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There’s a bevy of voices in the debate over what to do about San Diego’s homeless crisis.

A comprehensive regional plan to address the issue is finally in the works. Now leaders just have to get everyone to back it.

As VOSD’s Lisa Halverstadt reports, getting all the disparate nonprofits, cities, business interests and advocates to go from a cacophony to one united voice on homelessness will be tricky.

For one thing, many of the strategies included in the Regional Task Force on the Homeless’ new plan, which is being created by a firm in Sacramento, will likely require big, dramatic shifts for some of the region’s homeless service providers, especially those that have been slow to move away from the transitional housing programs that have fallen out of favor in recent years.

This, of course, is not the first time San Diego has tried to take a more solid regional approach to homelessness. Dozens of initiatives and plans have been introduced over the years.

“Problem is, those plans didn’t come with teeth or get regional support necessary to succeed,” Halverstadt writes.

How SoccerCity Is Playing Out

Mayor Kevin Faulconer came out last week in support of SoccerCity, the proposal to redevelop Mission Valley’s Qualcomm Stadium site into a mixed-use urban center that includes a professional soccer stadium.

And once the Registrar of Voters finishes validating the signatures submitted to put the measure on the ballot, the City Council gets to decide whether to say yes straight away or submit it to voters.

Since no one really thinks the City Council should forgo a public vote, the Union-Tribune breaks down the arguments for and against putting SoccerCity in front of voters in a special election this November rather than waiting for the general election next year.

If Council members opt for a special election, SoccerCity will likely share a ballot with the mayor’s proposal to hike the hotel tax to help pay for a Convention Center expansion, homeless services and road repairs.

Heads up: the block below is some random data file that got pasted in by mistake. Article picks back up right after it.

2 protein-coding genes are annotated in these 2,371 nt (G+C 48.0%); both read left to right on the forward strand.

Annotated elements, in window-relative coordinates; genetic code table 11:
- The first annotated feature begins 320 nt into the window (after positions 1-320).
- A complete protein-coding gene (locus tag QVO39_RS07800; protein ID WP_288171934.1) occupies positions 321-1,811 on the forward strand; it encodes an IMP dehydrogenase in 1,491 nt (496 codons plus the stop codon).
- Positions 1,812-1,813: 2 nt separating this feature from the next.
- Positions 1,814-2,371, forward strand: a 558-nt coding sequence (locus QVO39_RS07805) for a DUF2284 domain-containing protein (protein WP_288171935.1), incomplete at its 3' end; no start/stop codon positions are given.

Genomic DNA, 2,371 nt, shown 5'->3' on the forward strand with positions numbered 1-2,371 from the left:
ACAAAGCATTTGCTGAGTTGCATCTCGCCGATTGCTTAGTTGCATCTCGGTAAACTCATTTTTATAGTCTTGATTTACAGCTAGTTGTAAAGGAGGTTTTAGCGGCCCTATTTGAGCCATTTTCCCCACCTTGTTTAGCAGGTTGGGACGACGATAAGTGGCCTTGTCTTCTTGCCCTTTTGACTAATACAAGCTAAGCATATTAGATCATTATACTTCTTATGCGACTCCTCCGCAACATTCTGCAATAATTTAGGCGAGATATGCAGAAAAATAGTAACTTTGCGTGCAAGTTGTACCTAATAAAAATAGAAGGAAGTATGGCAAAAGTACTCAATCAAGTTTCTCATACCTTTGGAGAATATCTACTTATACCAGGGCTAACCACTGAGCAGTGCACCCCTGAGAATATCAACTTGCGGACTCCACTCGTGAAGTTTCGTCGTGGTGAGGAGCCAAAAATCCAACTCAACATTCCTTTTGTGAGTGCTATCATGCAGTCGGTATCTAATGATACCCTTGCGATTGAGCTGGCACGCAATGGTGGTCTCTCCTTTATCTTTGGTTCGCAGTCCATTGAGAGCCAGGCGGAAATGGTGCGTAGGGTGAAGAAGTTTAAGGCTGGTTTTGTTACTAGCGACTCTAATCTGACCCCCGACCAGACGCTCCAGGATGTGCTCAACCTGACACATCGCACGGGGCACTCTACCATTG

Both of the proposals share a sense of urgency, which is why the special election is a very real possibility despite early opposition from at least two Council members.

So how will SoccerCity fare if it does indeed make it to the ballot in November? The U-T’s Mark Zeigler digs into what could end up being the proposals’ Achilles heel – the private investors backing the plan have lost the support and trust of San Diego State University, which wants the Mission Valley land so it can expand.

SeaWorld’s New Orca Show: Sink or Swim?

On Memorial Day weekend, SeaWorld will roll out its new Orca Encounter show.

As a response to changing sentiments about animal entertainment and care and declining revenue, the theme park’s revamped show will be heavy on education and light on theatrics.

The new orca experience will also include a new three-minute ride meant to boost the entertainment aspect.

VOSD did a deep dive on SeaWorld and its existential crisis a few years ago. The series details how and why the theme park has moved away from its killer whale circus-style shows to the new educational presentation.

Meanwhile, SeaWorld’s dolphins and other animals are still doing goofy tricks for applause, so many animal rights activists aren’t ready to back down from their anti-SeaWorld campaigns just yet.

Weekend News Roundup

A fire broke out Saturday near Jamul and fire crews are still working to contain it. (CBS 8)

• There’s disagreement about where (or even if) Sempra Energy should put in a big new natural gas pipeline. (Reader)

• Is this story about paying gobs of money to dine with rats a gag? Hope so. (NBC 7)

• San Diego is apparently a hotbed for illegally smuggled Mexican sea cucumbers. (Associated Press)

• Surely you’ve seen the Makers Quarter logo in the quickly gentrifying East Village. Here’s details on what the mega development will eventually become. (U-T)

• Busted pipes or squirrely trees could be at the root of the mystery mounds popping up in Mira Mesa. (10News)

Politicking lately has been harder than usual for Reps. Darrell Issa and Duncan Hunter. (U-T)

• The U-T highlights the potential effects of U.S. Attorney General Jeff Sessions’ new orders for prosecutors to be tough on crime, including for lower-level drug offenses, which President Barrack Obama rolled back.

• A man died in Lemon Grove after being shot with Tasers by San Diego sheriff’s deputies who said he refused to get on the ground and appeared agitated. The Sheriff’s Department will investigate how many times the Tasers were used. (U-T)

Kinsee Morlan

Kinsee Morlan was formerly the Engagement Editor at Voice of San Diego and author of the Culture...

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